1archaic A fancy but insubstantial cooked dish, especially one of foreign origin.‘Puddings, ‘kickshaws’, or ‘made dishes’, and salads of cooked, pickled, or raw vegetables, herbs, and flowers.’
- ‘Different tasty kickshaws baked in a puff pastry.’
- ‘Tonolo's put it in little choux buns, puff-pastry kickshaws, tiny tartlets, and God knows what else.’
- ‘Yet I had ordered duck pie, alamode beef and soused hog's face as well, apart from the kickshaws.’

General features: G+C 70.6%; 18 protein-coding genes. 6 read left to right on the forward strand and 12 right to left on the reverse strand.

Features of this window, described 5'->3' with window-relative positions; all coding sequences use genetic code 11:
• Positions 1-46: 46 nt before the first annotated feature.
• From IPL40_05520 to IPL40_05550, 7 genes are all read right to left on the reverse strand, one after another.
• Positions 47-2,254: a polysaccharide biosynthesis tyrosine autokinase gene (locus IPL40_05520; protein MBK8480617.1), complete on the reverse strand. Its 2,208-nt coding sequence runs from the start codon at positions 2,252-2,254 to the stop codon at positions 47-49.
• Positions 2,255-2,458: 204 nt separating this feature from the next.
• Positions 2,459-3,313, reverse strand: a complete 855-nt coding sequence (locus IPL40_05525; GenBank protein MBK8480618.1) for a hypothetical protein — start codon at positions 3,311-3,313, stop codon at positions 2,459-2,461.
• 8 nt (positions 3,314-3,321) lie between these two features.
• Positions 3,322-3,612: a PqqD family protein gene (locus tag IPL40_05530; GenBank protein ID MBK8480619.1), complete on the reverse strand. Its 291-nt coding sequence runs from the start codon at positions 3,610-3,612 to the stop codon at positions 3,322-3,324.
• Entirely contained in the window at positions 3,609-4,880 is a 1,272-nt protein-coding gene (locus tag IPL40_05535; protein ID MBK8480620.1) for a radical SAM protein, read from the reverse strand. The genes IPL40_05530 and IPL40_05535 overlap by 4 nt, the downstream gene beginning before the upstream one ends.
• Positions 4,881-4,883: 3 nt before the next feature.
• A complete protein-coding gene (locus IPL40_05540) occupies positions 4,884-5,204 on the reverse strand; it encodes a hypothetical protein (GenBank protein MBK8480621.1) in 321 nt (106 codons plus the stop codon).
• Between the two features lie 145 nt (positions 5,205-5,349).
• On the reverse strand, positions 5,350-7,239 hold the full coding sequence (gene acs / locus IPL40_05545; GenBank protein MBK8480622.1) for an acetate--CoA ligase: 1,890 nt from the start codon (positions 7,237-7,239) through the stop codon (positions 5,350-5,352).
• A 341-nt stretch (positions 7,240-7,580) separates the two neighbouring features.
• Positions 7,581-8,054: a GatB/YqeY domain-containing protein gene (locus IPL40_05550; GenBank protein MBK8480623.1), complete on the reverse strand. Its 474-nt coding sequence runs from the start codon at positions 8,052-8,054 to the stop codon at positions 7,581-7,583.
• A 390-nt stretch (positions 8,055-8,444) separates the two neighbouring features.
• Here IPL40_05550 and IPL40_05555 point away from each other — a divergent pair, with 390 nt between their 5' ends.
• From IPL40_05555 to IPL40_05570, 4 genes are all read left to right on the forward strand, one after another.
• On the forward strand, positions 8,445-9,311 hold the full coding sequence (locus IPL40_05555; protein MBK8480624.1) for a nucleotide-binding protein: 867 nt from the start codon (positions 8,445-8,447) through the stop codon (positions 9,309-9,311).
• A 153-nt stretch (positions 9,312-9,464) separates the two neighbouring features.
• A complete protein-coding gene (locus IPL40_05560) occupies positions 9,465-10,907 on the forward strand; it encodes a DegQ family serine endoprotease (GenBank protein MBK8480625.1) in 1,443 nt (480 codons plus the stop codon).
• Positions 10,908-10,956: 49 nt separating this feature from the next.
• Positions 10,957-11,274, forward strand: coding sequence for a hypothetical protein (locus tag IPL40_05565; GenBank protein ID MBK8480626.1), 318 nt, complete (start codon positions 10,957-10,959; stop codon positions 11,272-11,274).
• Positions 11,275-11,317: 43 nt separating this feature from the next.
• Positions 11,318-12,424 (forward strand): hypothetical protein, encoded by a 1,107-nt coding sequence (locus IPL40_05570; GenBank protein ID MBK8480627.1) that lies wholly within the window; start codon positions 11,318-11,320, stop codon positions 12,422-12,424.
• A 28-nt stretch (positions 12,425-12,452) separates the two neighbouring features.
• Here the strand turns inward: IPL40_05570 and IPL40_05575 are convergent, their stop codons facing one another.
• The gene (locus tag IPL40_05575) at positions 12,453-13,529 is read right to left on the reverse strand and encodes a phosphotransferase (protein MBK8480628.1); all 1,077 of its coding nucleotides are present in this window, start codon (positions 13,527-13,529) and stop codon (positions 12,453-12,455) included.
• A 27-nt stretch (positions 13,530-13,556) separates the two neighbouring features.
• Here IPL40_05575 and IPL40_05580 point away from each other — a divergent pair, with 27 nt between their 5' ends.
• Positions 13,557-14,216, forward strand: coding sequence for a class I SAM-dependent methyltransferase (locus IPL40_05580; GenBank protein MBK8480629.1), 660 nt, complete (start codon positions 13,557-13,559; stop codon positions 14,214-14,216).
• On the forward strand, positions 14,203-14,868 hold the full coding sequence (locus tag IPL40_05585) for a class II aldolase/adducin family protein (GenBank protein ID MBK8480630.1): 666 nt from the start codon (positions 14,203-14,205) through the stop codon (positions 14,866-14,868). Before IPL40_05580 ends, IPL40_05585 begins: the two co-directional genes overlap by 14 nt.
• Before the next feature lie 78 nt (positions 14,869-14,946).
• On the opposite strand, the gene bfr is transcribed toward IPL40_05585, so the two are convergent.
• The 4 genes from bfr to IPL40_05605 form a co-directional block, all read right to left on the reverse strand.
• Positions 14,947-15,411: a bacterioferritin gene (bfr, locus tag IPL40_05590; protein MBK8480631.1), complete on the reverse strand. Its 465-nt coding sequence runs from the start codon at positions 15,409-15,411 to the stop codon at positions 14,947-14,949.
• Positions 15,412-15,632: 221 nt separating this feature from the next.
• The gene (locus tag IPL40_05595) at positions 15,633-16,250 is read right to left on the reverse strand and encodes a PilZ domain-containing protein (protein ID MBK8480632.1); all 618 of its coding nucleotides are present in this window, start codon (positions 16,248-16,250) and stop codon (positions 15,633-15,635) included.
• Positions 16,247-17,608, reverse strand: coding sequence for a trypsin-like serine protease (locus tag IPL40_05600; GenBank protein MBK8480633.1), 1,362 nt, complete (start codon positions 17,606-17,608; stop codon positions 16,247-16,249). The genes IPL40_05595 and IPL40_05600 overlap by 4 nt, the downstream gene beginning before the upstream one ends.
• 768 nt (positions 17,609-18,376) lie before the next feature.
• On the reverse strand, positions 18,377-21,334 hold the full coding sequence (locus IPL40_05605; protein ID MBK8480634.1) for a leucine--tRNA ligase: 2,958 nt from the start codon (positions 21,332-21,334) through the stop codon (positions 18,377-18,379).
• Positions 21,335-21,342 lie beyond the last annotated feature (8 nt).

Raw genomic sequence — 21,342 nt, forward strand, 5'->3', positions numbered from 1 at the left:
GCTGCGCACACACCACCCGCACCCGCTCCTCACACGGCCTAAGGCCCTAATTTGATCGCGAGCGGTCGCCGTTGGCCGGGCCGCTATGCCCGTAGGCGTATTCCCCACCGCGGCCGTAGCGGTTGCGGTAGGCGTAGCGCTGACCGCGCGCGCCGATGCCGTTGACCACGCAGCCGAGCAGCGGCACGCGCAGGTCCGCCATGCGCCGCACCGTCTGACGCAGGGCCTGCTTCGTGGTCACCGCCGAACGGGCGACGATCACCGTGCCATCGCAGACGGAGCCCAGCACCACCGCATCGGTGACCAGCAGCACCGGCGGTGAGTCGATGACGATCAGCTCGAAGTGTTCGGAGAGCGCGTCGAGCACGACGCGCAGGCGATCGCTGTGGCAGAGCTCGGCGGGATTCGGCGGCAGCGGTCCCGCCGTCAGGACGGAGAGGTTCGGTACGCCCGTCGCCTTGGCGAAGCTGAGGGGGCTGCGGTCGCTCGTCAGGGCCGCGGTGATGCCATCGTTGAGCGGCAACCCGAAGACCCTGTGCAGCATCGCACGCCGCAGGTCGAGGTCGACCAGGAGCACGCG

- 1.1North American An elegant but insubstantial trinket.‘He pursues the miching-malicho lyric and the possibilities it offers, but always with an acute sense of how to true the comic impulse that vitalizes his sublime as well as kickshaw modes.’
- ‘But Musgrave, in his sturdy, common-sense way, only laughed at her seriousness over such kickshaws.’
Late 16th century from French quelque chose ‘something’. The French spelling was common in the 17th century; the present form results from interpretation of quelque chose as plural.